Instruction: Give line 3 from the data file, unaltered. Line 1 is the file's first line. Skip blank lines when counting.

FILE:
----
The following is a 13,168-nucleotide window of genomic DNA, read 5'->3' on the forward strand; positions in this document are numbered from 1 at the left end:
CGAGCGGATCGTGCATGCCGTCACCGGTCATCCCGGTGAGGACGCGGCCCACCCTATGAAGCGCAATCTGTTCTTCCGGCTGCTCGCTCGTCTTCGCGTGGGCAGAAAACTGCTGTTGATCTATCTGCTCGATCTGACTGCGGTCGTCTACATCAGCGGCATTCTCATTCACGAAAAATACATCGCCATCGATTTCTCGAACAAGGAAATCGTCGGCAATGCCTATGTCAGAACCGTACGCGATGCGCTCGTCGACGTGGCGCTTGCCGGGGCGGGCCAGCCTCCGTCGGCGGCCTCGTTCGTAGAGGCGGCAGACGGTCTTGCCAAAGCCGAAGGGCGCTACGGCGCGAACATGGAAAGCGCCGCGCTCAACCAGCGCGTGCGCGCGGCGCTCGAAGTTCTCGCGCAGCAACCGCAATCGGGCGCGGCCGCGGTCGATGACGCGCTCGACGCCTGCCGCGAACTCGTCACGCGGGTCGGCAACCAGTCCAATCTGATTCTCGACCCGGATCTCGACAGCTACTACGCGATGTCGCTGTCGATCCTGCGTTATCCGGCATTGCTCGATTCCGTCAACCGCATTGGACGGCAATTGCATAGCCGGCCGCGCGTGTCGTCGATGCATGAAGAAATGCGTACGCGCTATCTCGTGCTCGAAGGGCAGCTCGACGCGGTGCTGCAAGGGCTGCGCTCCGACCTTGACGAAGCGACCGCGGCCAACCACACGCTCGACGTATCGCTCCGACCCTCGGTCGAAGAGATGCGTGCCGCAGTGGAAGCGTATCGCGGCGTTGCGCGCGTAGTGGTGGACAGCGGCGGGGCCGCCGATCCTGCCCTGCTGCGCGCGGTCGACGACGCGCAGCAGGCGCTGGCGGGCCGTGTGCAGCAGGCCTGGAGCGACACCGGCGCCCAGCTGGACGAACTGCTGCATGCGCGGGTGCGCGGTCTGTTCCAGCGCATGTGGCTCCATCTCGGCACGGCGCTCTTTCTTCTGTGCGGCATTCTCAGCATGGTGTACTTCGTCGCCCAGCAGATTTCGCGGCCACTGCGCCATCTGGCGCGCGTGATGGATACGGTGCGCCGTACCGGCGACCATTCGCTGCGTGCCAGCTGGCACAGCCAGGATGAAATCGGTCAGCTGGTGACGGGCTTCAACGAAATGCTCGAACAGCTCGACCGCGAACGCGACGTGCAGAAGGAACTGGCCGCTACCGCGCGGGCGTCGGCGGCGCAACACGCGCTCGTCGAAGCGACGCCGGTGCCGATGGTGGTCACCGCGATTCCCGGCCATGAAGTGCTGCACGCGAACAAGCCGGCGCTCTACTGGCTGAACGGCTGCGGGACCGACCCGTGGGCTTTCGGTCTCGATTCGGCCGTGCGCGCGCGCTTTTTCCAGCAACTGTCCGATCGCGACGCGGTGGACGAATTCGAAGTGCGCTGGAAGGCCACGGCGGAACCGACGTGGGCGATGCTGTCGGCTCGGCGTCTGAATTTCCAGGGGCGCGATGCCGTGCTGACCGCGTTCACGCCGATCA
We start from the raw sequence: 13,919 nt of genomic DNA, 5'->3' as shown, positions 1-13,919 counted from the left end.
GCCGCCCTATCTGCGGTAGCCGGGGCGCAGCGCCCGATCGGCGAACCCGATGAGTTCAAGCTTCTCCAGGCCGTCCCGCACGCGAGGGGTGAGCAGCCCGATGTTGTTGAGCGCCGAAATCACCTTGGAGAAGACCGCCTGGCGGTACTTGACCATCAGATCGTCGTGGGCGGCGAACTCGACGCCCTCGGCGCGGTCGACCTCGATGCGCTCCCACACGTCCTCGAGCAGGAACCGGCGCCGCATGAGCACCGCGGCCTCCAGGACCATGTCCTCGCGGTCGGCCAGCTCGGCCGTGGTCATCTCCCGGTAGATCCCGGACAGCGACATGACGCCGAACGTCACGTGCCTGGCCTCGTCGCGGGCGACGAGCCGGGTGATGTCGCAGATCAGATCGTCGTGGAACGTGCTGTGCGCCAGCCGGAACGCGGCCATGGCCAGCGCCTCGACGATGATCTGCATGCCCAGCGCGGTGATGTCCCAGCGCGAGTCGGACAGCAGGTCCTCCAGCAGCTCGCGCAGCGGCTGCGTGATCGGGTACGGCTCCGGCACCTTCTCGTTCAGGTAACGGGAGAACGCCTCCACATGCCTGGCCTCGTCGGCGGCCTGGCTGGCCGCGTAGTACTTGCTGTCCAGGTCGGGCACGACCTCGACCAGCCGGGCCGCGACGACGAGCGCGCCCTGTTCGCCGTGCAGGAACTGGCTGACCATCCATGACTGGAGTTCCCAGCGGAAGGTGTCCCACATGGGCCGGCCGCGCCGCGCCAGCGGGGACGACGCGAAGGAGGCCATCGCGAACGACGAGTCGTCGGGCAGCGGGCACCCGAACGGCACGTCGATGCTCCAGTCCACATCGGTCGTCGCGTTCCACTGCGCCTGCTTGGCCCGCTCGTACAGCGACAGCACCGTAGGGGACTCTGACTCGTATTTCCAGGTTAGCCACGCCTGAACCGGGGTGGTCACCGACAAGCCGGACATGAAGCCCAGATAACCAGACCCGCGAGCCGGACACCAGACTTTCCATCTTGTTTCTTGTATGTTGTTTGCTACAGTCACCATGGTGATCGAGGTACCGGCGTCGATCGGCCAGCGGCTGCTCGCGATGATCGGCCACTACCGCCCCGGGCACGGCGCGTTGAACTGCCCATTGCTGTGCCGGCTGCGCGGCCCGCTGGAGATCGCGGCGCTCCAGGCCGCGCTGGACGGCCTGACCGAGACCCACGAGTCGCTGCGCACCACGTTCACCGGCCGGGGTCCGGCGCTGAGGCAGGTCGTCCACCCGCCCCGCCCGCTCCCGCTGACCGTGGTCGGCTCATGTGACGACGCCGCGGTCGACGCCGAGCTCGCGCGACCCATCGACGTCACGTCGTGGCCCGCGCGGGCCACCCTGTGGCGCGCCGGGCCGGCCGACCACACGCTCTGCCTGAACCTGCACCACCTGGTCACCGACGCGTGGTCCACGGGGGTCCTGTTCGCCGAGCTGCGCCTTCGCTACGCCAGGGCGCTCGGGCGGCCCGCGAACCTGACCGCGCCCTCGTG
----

We start from the raw sequence: 13,919 nt of genomic DNA, 5'->3' as shown, positions 1-13,919 counted from the left end.